Since the cause is being remanded to permit proof on this point, it would be manifestly unfair to allow the case to be opened up to supply deficiencies in the Assureds' proof without according to the Insurer a full and unrestricted opportunity to offer other or further evidence on this and all other phases of the case. The trial tactics and strategy of the Insurer were undoubtedly tailored to the stipulated record which was, we have held, inadequate. The result is that to enable this protracted case to be put in shape where a final decision can be reached, the cause must again be tried. On that retrial the former records may continue to be used, but both parties should be given the fullest liberty to replead, to utilize all facilities of the Rules of Civil Procedure in preparation for trial and, on the trial, offer such further evidence and testimony as each may deem advisable on any and all issues.
For like reasons it would be manifestly inappropriate for us now to forecast what those issues will be or how or in what manner they should be decided. That will, and should, be the function of the Trial Court on the record made before it on the new trial.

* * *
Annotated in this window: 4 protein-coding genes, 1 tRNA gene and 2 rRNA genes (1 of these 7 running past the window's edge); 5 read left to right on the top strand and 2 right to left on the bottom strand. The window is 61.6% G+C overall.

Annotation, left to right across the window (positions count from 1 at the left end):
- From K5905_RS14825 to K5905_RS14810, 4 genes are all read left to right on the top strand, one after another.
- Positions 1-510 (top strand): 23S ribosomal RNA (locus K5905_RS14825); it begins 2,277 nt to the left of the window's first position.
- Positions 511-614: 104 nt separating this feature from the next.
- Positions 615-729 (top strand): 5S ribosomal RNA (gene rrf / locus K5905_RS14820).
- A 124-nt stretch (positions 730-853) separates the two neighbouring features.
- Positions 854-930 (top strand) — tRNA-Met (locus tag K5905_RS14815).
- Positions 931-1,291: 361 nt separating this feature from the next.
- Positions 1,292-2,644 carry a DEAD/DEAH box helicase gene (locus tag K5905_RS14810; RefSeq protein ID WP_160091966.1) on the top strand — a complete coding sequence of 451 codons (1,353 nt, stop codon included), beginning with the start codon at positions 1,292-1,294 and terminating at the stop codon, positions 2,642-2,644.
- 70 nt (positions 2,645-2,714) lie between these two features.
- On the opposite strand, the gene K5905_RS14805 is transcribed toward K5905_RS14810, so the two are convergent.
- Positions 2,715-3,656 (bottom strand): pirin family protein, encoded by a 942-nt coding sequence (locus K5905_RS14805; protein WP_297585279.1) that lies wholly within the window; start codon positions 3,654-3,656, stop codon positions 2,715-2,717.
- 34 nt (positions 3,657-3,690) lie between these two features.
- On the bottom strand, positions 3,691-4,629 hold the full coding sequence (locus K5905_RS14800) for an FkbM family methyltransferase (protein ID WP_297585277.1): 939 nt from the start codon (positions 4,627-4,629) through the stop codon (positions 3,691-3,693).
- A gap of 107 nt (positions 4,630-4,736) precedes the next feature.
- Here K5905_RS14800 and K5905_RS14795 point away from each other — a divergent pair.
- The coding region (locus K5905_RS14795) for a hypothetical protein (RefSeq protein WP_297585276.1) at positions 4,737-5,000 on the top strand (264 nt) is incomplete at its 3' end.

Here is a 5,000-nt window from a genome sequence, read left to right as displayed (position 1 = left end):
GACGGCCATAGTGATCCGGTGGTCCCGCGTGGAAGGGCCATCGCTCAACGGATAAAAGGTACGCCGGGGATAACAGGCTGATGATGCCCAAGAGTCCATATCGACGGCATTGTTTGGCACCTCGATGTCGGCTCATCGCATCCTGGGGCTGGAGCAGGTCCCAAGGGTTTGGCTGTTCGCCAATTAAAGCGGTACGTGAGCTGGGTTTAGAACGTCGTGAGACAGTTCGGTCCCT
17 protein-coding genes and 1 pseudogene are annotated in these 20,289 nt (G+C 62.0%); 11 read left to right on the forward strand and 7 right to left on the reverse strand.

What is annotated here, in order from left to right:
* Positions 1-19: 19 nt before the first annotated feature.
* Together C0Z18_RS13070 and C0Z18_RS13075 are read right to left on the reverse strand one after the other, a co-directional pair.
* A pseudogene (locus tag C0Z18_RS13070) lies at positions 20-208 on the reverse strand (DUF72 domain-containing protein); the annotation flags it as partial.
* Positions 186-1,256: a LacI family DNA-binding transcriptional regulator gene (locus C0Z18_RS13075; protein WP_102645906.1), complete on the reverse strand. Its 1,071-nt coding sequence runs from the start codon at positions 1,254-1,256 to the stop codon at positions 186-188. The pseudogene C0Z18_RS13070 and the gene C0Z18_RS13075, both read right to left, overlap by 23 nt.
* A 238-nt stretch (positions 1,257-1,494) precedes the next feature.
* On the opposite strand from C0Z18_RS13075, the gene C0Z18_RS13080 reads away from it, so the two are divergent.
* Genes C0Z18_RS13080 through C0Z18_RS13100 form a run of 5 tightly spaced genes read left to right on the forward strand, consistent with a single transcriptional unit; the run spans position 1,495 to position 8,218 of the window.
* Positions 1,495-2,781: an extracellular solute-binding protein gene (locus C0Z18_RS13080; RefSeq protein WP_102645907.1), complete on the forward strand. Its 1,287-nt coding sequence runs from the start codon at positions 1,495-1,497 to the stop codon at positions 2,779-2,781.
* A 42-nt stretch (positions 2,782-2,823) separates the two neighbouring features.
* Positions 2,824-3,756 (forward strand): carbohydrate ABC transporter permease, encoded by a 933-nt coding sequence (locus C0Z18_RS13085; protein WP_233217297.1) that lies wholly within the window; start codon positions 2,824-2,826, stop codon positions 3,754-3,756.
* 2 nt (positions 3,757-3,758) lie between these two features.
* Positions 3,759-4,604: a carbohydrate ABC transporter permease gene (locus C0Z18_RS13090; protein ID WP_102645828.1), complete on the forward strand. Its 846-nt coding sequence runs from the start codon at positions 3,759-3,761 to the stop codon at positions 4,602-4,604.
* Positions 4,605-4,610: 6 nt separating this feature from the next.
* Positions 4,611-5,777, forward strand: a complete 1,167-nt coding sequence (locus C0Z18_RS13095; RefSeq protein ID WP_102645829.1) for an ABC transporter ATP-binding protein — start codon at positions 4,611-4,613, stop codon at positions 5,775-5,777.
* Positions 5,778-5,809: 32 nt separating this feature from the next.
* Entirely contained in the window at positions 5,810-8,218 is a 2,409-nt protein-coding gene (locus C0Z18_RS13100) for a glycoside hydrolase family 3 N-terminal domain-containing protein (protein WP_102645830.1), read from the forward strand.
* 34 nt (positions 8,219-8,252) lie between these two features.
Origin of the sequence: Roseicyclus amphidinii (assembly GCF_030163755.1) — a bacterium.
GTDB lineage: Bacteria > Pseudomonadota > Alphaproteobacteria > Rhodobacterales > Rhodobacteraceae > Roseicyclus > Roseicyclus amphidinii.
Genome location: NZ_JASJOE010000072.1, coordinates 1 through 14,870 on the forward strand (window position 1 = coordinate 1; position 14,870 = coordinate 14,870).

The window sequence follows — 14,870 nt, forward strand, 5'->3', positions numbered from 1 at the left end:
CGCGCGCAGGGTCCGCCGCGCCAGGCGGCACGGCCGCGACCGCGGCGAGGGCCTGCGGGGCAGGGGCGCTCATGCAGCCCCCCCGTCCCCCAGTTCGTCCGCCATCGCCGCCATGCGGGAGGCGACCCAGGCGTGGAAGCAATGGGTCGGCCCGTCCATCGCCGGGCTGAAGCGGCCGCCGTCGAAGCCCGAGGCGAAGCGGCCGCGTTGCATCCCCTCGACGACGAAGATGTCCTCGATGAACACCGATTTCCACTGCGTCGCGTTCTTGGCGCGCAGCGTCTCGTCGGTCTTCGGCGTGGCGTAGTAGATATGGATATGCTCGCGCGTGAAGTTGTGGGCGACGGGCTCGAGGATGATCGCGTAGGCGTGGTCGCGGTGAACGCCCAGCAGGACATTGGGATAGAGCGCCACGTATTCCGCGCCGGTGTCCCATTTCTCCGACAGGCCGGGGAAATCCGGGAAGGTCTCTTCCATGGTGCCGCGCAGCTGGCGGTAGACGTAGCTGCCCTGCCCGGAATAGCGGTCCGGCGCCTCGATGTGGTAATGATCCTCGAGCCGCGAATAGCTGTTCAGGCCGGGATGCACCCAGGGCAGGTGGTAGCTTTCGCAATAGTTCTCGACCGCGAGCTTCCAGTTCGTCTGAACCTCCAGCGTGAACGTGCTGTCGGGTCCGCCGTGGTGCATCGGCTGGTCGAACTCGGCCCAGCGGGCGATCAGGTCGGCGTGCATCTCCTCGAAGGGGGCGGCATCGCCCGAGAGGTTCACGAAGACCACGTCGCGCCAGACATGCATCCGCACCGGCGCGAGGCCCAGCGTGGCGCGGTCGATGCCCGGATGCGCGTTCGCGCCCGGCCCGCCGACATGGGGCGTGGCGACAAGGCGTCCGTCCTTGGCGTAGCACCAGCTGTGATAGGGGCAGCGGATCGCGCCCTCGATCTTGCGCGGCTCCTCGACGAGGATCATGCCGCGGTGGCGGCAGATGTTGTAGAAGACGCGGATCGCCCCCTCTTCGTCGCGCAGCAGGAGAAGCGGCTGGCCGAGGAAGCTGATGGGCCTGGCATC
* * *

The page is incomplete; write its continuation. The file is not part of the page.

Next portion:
The cause is therefore reversed and remanded for a new trial and such other and further consistent proceedings.
Reversed and remanded.
The Insurer asserted that the policy was forfeited because of a breach of the (a) anti-encumbrance warrant because of admitted chattel mortgages, (b) transfer of title or interest warranty because of a transfer by the individual owners (Assureds) to their wholly owned Oklahoma corporation, (c) private, not commercial, use warranty because the boat was intended to be used in commercial charter operations on Lake Texoma, also (d) misrepresentation of the value of the boat at the time the amount of insurance was increased, and (e) fraud and concealment of the facts concerning (a), (b), (c) and (d)
How Illinois came into the picture so that this became a problem may be briefly stated. The Wilburns purchased the Wanderer then laid up in Greenville, Mississippi. McKinney, a Denison insurance agent acting for Wilburns stating surance, requested the Cleaveland Agency that he had no facilities for marine inof Rock Island, Illinois, to arrange for insurance covering her movement to Lake Texoma and subsequent operation. The Cleaveland Agency, as agent for Insurer, a California corporation with a Division office in Chicago, had previously issued to the former owners a port risk cover on the vessel. On behalf of the Insurer the Rock Island agent issued the several indorsements to effectuate this insurance and forwarded them to McKinney for delivery to Wilburns. The premiums were paid by two checks of the Assureds drawn on a Texas bank payable to the Rock Island agents to whom they were transmitted by McKinney